You can be accommodating to clients while still running your business at a profit, as long as you set clear expectations from the beginning, let clients know when they are adding to those expectations, and renegotiate expectations (and price tags) to ensure that everyone will be happy with the final product.

How Pelago learned this the hard way

Several years ago, when Pelago was just getting its start, we signed a big client with a big name. We were starry-eyed and said ‘yes’ to everything they put in front of us. And we delivered the work immediately. We had set a precedent with this client, telling them, without words, that they would get what they wanted. When we were informed that our final invoice wouldn’t be paid because the client didn’t deem the work ‘billable,’ we were crushed. Being the ‘little guy,’ we had no options really to recoup the money. If we had practiced saying ‘no’ there would have been an established protocol and we may have avoided this scenario.

6 Responses to “Web design business mistakes: Setting client expectations”

  1. my-project-management-expert.com says:

    I couldn’t agree more. If you don’t set boundaries with clients particularly in the New Media space you are asking for trouble. Clients in this area tend to push the boundaries of what they can get away with even more than in other technology areas which is why you must, must, must ensure everyone is clear what is being delivered, over what timeframe and at what cost.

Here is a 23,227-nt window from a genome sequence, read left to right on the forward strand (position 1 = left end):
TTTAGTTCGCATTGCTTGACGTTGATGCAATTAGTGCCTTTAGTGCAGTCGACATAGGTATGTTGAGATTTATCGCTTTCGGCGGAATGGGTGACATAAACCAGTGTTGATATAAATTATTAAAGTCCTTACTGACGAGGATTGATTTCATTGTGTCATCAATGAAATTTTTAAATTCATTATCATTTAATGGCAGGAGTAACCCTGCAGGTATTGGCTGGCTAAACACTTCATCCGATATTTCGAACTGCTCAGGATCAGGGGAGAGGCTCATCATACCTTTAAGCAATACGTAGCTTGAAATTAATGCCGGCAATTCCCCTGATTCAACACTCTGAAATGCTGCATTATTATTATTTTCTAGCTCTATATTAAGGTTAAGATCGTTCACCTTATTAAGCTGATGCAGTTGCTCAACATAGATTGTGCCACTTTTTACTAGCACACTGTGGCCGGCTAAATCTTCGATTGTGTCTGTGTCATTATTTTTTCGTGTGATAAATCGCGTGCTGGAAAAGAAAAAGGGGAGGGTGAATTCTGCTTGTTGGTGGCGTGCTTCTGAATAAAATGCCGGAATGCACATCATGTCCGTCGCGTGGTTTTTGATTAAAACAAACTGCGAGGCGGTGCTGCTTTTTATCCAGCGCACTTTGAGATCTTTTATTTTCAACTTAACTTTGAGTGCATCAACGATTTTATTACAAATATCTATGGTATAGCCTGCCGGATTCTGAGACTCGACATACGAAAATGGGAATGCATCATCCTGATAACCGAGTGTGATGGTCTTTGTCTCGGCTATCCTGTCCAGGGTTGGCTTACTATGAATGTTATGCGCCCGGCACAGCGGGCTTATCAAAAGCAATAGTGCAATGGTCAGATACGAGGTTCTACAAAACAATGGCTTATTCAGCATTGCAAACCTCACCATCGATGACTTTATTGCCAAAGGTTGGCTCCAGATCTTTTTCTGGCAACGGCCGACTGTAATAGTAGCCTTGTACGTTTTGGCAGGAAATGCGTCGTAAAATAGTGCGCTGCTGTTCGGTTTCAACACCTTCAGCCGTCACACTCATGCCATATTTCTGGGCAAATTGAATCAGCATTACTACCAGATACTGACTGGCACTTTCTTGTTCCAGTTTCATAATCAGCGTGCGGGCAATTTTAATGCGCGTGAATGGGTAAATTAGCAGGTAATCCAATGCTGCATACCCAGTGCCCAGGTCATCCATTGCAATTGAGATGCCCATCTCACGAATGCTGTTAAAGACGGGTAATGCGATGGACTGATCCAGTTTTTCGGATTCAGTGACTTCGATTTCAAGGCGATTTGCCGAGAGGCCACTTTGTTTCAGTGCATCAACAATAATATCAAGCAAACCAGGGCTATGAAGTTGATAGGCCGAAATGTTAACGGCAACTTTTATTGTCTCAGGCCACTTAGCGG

Susan de Sousa
    Site Editor http://www.my-project-management-expert.com

  2. rocky says:

    nice post. it is very informative

  3. wildreason.com says:

    Great information. Just starting out I learned that saying yes creates unhealthy expectations. Learning there is a balance is key and a lot of it is experience, but it’s always to get as many tips as possible.

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John Reeve
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John Reeve

John is a co-founder, web designer and developer at Pelago. His blog posts are inspired by everyday encounters with designers, developers, creatives and small businesses in general. John is an avid reader and road cyclist.
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Jennifer Payne
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Jennifer Payne

Jennifer is the Director of Quality and Efficiency at Pelago. Her blog posts are based largely on her experience working with teams to improve harmony and productivity. Jennifer is a cat person.
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Michael Payne
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Michael Payne

Michael is a co-founder and product architect at Pelago. His contributions stem from experiences managing the development process behind web sites and web-based applications such as Intervals. Michael drives a 1990 Volkswagen Carat with a rebuilt 2.4 liter engine from GoWesty.